Species loss is due to mankind

Biodiversity more important for environmental services than assumed

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Biodiversity is not only a value in itself, it is also more important to us than previously thought. Because, as a study published in Nature now shows, even the loss of fewer species can impair the ecological processes on which humankind relies.

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Under ecosystem services, environmental researchers understand all the functions that an ecosystem uses to help us, such as food production, the provision of safe drinking water, or the binding of the greenhouse gas carbon dioxide from the atmosphere.

The impact of species loss on the various ecosystem services has already been undermined by scientists, but most have looked at just one single ecosystem service at a time. Whether these values ​​are representative of the full functionality of an ecosystem was not yet clear.

Even a small loss of species damages the system

Professor Andrew Hector of the Institute of Environmental Sciences of the University of Zurich and Robert Bagchi of the University of Oxford have therefore developed a new method that allows to consider several ecosystem processes at once. They applied this method as part of an analysis of European meadow communities, simultaneously covering seven ecosystem services. display

They noted that greater biodiversity is needed if all ecosystem services are included in the calculation than if only a single service is considered. Even the loss of just a few species can lead to the overall functioning of an ecosystem being affected. "Previous research has suggested that species important to an ecosystem service can provide all other services - but that does not seem to be the case, " explains Hector.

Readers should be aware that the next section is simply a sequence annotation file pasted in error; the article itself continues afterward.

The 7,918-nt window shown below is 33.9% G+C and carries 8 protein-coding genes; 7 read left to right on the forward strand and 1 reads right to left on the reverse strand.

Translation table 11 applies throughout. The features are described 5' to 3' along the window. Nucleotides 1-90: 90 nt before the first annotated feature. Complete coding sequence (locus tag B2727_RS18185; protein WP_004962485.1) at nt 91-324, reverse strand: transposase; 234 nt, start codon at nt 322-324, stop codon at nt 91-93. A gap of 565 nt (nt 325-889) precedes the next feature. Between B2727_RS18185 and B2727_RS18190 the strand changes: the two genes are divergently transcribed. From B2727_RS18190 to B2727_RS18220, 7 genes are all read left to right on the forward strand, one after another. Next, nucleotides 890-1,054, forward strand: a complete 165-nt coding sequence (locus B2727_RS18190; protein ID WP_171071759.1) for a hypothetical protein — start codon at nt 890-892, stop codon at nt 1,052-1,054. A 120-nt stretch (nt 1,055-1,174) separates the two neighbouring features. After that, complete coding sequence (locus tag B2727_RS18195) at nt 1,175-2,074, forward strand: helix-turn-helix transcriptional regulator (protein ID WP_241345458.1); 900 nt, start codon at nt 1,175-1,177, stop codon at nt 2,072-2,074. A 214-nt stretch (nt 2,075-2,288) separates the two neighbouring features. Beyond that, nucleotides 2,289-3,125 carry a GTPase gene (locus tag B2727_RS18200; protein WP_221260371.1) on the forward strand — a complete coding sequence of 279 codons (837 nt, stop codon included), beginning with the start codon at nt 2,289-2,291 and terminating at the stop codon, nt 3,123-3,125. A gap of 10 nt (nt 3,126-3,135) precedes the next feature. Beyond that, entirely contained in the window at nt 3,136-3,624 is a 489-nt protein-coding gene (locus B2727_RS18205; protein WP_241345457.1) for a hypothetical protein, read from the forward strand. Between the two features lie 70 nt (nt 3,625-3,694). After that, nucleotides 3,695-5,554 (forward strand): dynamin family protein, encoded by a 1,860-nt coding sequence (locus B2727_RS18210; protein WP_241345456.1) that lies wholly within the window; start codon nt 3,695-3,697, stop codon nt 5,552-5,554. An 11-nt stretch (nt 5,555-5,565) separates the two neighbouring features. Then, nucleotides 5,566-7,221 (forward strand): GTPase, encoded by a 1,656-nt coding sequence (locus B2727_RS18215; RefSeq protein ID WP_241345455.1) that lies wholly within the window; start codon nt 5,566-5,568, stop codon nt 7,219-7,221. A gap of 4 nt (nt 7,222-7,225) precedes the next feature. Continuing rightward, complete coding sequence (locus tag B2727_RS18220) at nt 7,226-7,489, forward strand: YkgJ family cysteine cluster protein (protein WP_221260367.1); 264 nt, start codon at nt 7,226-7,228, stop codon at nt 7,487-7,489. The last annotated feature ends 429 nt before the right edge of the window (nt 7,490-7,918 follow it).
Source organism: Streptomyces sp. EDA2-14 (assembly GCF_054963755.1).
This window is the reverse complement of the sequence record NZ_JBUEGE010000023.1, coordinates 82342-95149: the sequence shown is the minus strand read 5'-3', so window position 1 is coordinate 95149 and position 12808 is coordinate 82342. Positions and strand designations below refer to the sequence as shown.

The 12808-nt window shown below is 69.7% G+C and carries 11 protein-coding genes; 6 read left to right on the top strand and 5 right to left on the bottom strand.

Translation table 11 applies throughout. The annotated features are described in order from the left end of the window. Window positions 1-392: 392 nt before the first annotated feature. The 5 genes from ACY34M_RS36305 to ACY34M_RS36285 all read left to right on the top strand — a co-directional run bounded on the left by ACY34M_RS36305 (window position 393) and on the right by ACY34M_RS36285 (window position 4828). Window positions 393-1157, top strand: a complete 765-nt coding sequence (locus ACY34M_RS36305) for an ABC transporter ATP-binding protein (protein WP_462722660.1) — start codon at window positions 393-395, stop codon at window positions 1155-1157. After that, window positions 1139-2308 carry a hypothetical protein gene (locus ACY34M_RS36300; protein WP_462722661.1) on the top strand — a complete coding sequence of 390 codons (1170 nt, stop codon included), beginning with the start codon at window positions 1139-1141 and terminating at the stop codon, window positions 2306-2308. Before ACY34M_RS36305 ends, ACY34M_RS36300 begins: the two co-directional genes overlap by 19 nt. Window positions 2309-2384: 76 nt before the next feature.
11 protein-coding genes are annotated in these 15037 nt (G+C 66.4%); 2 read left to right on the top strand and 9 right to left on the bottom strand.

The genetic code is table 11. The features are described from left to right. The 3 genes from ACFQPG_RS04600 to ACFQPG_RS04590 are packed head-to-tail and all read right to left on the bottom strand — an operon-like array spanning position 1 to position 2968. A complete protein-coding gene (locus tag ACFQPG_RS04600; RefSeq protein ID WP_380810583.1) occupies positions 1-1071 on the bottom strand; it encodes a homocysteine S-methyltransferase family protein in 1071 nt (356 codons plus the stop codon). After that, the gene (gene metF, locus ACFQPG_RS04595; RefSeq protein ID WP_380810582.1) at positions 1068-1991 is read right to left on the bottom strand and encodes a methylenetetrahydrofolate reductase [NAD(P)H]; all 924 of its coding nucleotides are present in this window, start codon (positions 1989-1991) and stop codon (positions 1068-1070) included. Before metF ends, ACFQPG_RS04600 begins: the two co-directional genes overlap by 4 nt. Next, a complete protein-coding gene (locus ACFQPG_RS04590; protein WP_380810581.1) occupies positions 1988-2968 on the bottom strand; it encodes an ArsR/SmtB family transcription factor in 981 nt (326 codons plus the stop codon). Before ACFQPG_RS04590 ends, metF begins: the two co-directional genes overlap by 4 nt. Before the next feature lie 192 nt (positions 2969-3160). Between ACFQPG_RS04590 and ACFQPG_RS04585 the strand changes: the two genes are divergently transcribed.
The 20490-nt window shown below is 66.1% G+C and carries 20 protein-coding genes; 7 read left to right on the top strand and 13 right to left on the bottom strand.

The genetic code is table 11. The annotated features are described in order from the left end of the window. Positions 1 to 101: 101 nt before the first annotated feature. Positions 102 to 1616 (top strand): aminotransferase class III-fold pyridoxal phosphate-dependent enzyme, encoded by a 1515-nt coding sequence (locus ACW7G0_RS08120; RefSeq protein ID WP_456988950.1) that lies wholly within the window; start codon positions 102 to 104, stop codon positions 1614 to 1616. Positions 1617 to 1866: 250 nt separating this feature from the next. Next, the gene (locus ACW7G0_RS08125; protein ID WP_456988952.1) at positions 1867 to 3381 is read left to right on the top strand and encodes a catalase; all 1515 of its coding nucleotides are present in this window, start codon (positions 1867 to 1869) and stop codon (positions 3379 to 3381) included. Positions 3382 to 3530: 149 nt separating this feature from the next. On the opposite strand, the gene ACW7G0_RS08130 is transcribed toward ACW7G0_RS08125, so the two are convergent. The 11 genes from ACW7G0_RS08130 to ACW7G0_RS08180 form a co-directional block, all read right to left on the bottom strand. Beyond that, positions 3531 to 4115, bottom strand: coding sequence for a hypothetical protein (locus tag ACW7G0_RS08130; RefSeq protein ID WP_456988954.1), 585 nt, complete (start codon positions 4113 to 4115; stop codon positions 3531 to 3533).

Species affect specific functions

The core result of the study is that different ecosystem services are affected by different groups of species. Robert Bagchi says: "Because different species are responsible for different ecosystem services, more species are needed to maintain a fully functioning system than just one kind of concentration." Researchers therefore recommend ecosystems manage multiple ecosystem services at the same time. Because the isolated consideration of a service such as the increase of the yield can lead to enormous problems. For example, excessive fertilization results in high nitrate levels in adjacent rivers, which in turn increases water pollution and weed growth and may have other negative impacts.

Practical test based on reforestation

For previous environmental efforts such as the afforestation of deforested rainforests, the study could have far-reaching consequences: According to Hector and Bagchi's findings, the previous practice - the replanting of a single tree species - falls short. As a next step, the two scientists are reviewing their findings on biodiversity using data from the tropics. Prof. Andrew Hector is one of the senior researchers of the Sabah biodiversity experiment in Malay Borneo, which investigates various re-integration issues of trees. The researchers want to find out which method is more successful in order to restore a fully functioning forest ecosystem: plantations with many different species or monocultures.

(University of Zurich, 12.07.2007 - NPO)